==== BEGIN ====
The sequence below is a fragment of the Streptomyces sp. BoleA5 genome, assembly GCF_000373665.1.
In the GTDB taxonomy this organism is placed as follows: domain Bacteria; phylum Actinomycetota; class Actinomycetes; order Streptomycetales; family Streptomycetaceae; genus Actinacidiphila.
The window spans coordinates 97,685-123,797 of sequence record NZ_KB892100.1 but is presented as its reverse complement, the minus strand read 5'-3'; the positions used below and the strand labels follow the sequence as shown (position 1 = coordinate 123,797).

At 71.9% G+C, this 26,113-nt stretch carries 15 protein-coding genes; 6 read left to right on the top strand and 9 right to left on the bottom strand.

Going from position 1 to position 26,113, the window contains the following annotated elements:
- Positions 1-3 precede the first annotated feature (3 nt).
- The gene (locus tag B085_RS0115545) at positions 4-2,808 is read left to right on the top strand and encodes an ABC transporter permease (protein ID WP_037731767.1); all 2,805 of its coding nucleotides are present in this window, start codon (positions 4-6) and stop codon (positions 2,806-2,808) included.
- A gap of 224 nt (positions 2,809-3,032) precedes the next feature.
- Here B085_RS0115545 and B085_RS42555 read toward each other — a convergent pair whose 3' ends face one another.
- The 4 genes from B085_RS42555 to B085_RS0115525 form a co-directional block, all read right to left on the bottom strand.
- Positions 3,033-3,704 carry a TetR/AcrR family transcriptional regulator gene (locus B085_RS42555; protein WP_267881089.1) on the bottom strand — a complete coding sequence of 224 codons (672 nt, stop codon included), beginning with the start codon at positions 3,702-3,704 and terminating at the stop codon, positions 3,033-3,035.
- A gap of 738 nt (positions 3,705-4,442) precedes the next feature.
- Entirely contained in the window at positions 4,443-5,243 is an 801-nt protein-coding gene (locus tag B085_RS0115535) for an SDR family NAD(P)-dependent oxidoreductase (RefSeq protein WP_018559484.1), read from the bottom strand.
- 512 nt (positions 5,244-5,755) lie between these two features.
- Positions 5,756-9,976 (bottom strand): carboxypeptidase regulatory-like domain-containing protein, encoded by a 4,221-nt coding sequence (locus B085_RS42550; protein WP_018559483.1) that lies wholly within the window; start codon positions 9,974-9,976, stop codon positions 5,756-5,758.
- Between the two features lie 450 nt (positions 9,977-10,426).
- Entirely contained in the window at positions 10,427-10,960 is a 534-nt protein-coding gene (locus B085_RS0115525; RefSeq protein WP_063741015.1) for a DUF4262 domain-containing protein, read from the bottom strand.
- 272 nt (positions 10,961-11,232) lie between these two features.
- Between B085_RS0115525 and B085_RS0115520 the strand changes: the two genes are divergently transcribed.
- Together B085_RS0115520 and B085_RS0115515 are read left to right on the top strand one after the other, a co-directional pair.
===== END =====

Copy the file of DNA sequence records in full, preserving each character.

The sequence below is a fragment of the Streptomyces sp. BoleA5 genome, assembly GCF_000373665.1.
In the GTDB taxonomy this organism is placed as follows: domain Bacteria; phylum Actinomycetota; class Actinomycetes; order Streptomycetales; family Streptomycetaceae; genus Actinacidiphila.
The window spans coordinates 97,685-123,797 of sequence record NZ_KB892100.1 but is presented as its reverse complement, the minus strand read 5'-3'; the positions used below and the strand labels follow the sequence as shown (position 1 = coordinate 123,797).

At 71.9% G+C, this 26,113-nt stretch carries 15 protein-coding genes; 6 read left to right on the top strand and 9 right to left on the bottom strand.

Going from position 1 to position 26,113, the window contains the following annotated elements:
- Positions 1-3 precede the first annotated feature (3 nt).
- The gene (locus tag B085_RS0115545) at positions 4-2,808 is read left to right on the top strand and encodes an ABC transporter permease (protein ID WP_037731767.1); all 2,805 of its coding nucleotides are present in this window, start codon (positions 4-6) and stop codon (positions 2,806-2,808) included.
- A gap of 224 nt (positions 2,809-3,032) precedes the next feature.
- Here B085_RS0115545 and B085_RS42555 read toward each other — a convergent pair whose 3' ends face one another.
- The 4 genes from B085_RS42555 to B085_RS0115525 form a co-directional block, all read right to left on the bottom strand.
- Positions 3,033-3,704 carry a TetR/AcrR family transcriptional regulator gene (locus B085_RS42555; protein WP_267881089.1) on the bottom strand — a complete coding sequence of 224 codons (672 nt, stop codon included), beginning with the start codon at positions 3,702-3,704 and terminating at the stop codon, positions 3,033-3,035.
- A gap of 738 nt (positions 3,705-4,442) precedes the next feature.
- Entirely contained in the window at positions 4,443-5,243 is an 801-nt protein-coding gene (locus tag B085_RS0115535) for an SDR family NAD(P)-dependent oxidoreductase (RefSeq protein WP_018559484.1), read from the bottom strand.
- 512 nt (positions 5,244-5,755) lie between these two features.
- Positions 5,756-9,976 (bottom strand): carboxypeptidase regulatory-like domain-containing protein, encoded by a 4,221-nt coding sequence (locus B085_RS42550; protein WP_018559483.1) that lies wholly within the window; start codon positions 9,974-9,976, stop codon positions 5,756-5,758.
- Between the two features lie 450 nt (positions 9,977-10,426).
- Entirely contained in the window at positions 10,427-10,960 is a 534-nt protein-coding gene (locus B085_RS0115525; RefSeq protein WP_063741015.1) for a DUF4262 domain-containing protein, read from the bottom strand.
- 272 nt (positions 10,961-11,232) lie between these two features.
- Between B085_RS0115525 and B085_RS0115520 the strand changes: the two genes are divergently transcribed.
- Together B085_RS0115520 and B085_RS0115515 are read left to right on the top strand one after the other, a co-directional pair.